Urgent need to reduce bankruptcy resolution times, according to MCA


NEW DELHI : There is an urgent need to reduce the procedural delays in the resolution of bankruptcies, despite the significant achievements of the National Company Law Tribunal (NCLT) and the Appeal Tribunal in the implementation of the Insolvency Code and bankruptcy (IBC), according to Rajesh Verma, secretary of the Ministry of Corporate Affairs.

Verma said in a monthly business sector update released by the ministry that the number of NCLT cases has increased over the years and there is a huge backlog of cases. Verma said the role of these courts was “of prime importance” in concluding bankruptcy proceedings and that they have worked tirelessly to meet the demands of the ever increasing workload. They also played a “great job” in smoothing out the issues. and the difficulties encountered in implementing the bankruptcy code, Verma said.

“Despite these important achievements by contracting authorities, in order to fully achieve the objectives of the Code, there is an urgent need to address procedural delays, as they often lead to an erosion of the value of the debtor company,” said Verma. In 2019, Parliament amended the IBC to provide for the conclusion of the bankruptcy resolution process within 330 days, including the time needed for litigation.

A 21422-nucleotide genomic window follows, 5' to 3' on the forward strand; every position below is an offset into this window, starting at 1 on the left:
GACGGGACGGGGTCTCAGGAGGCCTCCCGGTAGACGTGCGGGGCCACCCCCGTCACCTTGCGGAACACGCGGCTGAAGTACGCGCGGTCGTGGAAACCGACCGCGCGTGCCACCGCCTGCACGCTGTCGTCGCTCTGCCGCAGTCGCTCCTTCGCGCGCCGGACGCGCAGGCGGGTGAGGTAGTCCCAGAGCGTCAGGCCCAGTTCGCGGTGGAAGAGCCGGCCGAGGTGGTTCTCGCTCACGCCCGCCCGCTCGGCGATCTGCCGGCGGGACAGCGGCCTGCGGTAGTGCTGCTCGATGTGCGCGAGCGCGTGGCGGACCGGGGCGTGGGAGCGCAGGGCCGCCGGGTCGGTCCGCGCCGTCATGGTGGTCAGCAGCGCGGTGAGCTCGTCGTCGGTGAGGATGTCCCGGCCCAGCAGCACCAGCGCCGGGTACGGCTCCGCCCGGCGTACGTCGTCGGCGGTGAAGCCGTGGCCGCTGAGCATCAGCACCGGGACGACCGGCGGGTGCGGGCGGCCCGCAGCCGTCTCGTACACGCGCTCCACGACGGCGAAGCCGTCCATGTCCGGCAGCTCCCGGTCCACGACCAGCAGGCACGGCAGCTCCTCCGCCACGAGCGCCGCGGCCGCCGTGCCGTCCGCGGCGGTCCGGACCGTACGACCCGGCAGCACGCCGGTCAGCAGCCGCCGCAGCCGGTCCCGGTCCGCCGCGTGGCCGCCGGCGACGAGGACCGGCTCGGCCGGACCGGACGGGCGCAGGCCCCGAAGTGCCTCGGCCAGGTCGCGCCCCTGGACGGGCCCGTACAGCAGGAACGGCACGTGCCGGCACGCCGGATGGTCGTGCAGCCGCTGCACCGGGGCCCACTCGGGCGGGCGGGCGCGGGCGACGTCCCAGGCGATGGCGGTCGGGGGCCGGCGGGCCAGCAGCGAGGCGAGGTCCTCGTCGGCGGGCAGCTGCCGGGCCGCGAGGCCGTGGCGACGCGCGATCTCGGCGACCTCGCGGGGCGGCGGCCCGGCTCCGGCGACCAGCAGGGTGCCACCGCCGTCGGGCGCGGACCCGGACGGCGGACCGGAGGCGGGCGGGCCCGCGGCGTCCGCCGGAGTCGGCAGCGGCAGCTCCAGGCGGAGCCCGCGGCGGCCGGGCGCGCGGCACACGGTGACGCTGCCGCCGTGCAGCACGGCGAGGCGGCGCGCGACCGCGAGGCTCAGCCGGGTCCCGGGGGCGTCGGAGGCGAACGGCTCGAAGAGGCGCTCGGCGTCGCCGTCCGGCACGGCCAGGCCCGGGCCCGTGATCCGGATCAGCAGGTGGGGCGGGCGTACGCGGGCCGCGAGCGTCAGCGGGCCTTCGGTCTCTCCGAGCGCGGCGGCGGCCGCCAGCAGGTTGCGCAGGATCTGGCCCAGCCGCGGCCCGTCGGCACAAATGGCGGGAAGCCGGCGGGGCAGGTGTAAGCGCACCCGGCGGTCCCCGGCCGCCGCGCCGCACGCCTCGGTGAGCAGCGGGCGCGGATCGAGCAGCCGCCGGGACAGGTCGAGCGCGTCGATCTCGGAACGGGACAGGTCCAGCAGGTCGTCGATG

Verma said the government recently authorized the appointment of 21 new members to the NCLT and that the process to fill the positions of 15 members in NCLT and three members in NCLAT was underway.

The government also introduced an alternative bankruptcy resolution scheme for small businesses earlier this year, which is informal to a point, before the business recovery plan goes to court for sanction. It should also reduce the burden on the courts. Staying on schedule under the Code would help quickly resolve stressed assets and improve ease of exit, Verma said in the review.

The Parliamentary Standing Committee on Finance said in August that more than 71% of cases remained pending for more than 180 days, indicating a deviation from the original Code targets intended by Parliament.

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